‘Ajahn Brahm for Sale’

Saturday, 15 June 2013 00:30 -     - {{hitsCtrl.values.hits}}

The poster on the notice board at the Dhammaloka Centre in Nollamara, north of Perth – the headquarters of the Buddhist Society of Western Australia (BSWA) – was intriguing. ‘Ajahn Brahm For Sale’ it said. Knowing his knack for innovation, I knew it was yet another smart idea by Ajahn Brahmavamso. It’s his latest approach to fund-raising.

The fund-raising campaign is to expand the nuns’ monastery managed by BSWA headed by Ajahn Brahm. The Dhammasara Buddhist Nuns Monastery offering a sanctuary for women seeking the monastic life has been in existence since 1998.

The campaign is to collect funds by auctioning seven days of Ajahn Brahm’s time in 2014. Live online auctions started in mid-April this year when those interested were invited to register by donating A$ 1,450 after which a username and a password are given to each person. Those who register can then log in and submit initial bids. The auction closes on 14 June – exactly two months after it opened. The highest bidder wins and he or she will have to deposit the money before a specified date.

I spotted another poster with Ajahn Brahm’s picture announcing a gala dinner to collect funds for the same project on 22 June.

Addressing the devotees who gather every Friday at the Nollamara centre to listen to Ajhan Brahm, he explained the need to have decent accommodation for nuns.

“There should be equality and equity for women in Buddhism,” he said. “There are big monasteries for monks. They get all the facilities. The nuns get second rate treatment. I can’t stand it.”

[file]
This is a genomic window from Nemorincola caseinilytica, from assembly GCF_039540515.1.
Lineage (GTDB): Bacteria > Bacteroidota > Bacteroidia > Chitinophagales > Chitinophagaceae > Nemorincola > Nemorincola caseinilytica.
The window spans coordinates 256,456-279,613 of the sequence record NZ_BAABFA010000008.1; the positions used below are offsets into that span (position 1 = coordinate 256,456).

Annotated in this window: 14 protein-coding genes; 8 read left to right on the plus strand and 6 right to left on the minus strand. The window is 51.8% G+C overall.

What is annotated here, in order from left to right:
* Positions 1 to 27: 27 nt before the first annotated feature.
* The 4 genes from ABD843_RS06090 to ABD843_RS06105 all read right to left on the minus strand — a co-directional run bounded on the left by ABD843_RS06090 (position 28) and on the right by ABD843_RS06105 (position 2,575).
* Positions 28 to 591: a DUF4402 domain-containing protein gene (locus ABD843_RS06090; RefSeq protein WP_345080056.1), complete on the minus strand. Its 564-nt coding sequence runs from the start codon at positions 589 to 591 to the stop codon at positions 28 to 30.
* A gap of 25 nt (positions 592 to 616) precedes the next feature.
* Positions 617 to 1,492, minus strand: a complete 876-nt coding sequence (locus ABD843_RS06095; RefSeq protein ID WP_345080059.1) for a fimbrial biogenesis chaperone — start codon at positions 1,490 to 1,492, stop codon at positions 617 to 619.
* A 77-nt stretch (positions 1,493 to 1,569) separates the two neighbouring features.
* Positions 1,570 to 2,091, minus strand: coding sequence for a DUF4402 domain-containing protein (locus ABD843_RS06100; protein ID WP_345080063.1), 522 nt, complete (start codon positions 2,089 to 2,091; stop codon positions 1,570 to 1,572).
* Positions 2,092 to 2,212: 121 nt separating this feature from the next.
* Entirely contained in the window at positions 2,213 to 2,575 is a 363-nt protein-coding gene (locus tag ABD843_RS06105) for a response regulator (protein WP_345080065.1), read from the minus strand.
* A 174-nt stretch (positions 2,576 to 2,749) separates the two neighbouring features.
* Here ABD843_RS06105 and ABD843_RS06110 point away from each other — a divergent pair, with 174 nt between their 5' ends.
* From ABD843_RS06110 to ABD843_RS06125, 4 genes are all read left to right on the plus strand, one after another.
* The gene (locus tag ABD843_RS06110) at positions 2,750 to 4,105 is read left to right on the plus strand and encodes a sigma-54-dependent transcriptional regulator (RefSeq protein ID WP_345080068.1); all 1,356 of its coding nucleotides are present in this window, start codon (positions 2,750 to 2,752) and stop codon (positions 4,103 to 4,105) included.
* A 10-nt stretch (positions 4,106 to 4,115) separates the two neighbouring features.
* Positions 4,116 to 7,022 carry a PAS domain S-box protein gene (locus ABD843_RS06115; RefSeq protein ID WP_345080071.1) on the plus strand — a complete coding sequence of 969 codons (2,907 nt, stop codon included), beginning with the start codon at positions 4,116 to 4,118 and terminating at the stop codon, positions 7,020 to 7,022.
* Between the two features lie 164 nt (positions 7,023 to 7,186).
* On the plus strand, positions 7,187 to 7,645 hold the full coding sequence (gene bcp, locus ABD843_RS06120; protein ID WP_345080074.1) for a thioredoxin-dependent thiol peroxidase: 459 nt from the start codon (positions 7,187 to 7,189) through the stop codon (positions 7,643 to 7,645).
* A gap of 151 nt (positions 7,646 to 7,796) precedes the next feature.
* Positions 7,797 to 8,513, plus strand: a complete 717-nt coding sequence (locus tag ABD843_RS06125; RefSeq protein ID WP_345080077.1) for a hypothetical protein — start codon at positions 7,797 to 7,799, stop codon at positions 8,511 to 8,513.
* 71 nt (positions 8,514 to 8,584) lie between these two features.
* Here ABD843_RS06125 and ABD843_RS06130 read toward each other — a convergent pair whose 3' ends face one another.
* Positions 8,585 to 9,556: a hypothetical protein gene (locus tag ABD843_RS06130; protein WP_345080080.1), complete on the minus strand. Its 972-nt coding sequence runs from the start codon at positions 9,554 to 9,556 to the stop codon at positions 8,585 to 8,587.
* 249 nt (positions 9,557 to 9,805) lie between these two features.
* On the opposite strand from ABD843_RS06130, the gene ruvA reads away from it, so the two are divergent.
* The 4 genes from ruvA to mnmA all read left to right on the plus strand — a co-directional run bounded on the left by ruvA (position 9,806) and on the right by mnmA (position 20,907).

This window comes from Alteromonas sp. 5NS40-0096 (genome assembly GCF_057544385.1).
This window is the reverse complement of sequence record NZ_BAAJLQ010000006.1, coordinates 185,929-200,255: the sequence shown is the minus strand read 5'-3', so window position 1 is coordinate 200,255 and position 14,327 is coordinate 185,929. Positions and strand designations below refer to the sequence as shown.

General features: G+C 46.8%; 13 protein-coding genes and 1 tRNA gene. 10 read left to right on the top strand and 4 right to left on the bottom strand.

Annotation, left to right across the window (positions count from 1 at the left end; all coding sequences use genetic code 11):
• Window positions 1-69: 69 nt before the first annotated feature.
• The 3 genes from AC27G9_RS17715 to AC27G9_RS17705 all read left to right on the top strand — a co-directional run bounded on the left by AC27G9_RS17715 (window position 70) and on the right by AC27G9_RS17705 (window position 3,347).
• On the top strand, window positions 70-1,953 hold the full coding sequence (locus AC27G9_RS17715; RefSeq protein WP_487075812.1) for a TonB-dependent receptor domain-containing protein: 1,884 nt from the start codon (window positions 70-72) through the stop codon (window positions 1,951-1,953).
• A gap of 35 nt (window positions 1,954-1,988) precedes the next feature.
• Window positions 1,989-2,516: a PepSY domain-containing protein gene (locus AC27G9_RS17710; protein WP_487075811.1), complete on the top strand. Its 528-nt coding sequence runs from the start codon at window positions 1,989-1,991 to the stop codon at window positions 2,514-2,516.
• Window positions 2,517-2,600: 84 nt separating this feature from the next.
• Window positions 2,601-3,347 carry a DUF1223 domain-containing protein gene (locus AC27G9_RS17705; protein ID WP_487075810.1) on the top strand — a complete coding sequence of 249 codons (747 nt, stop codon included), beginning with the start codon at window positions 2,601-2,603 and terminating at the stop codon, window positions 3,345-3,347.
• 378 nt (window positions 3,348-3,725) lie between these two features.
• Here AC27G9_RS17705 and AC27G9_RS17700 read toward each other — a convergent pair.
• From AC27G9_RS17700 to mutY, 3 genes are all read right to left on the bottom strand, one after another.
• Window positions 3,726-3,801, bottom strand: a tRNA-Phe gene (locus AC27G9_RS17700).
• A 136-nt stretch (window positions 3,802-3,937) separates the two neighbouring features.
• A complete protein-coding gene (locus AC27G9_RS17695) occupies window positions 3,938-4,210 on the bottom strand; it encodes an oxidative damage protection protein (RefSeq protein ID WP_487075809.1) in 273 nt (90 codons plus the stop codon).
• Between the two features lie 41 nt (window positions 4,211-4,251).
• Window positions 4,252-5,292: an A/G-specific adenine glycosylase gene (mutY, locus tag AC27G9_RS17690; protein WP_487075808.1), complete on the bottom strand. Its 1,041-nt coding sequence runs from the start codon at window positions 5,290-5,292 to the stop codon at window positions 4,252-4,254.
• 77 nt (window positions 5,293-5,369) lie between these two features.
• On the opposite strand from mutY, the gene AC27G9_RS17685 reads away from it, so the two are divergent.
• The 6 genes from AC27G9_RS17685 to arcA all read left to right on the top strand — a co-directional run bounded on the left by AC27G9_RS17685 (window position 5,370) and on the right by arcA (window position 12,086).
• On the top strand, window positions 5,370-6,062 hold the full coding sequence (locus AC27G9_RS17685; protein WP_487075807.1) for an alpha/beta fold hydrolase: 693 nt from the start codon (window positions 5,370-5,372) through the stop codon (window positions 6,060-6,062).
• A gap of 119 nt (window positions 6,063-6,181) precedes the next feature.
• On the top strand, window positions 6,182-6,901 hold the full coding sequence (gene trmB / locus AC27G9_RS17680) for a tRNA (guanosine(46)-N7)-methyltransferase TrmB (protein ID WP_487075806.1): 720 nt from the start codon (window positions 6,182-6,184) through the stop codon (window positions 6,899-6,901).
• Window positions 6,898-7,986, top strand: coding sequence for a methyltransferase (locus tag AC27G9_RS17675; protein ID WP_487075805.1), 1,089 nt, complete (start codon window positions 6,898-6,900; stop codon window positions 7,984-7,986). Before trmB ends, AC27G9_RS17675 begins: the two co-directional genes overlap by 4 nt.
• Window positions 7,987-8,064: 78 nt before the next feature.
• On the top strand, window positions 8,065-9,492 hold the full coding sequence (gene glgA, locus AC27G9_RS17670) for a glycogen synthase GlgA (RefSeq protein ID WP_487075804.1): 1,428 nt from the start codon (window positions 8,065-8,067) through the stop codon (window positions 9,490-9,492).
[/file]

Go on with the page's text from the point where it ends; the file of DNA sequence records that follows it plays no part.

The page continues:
He described his move to put himself up for sale as a joke. He recalled how his robe was auctioned in Hong Kong once. “When the cushion on which I sit at the Friday sessions was auctioned, it fetched 32,000 Australian dollars,” he said.

He told the gathering that everyone must be fed up of donating for numerous projects and he felt it was time something novel was done to collect funds. “People from all over the world invite me all the time. I have had invitations from Brazil and many other countries. I had two invitations from Paris. So here I am offering myself for sale! It’s good fun.”

Recently Ajahn Brahm is in Taiwan on invitation. This was his first visit to Taiwan.

The establishment of monastic facilities for monks and nuns was a central aim of the BSWA since its inception in the 1970s. The nuns’ monastery has been set up in a block of 583 acres of natural bush-land to the east of Perth. The pioneer nun and the founding abbot, Ajahn Vayama had first camped out in the Jarrah forest and gradually built up the place.

The proposed building complex will accommodate a meditation hall, an alms hall, reception area and two accommodation pods to house up to twelve persons both monastic and laity.

The project is aimed at furthering one of the monastery’s core aims: to provide the space for committed Buddhist women from all backgrounds to experience the monastic lifestyle firsthand.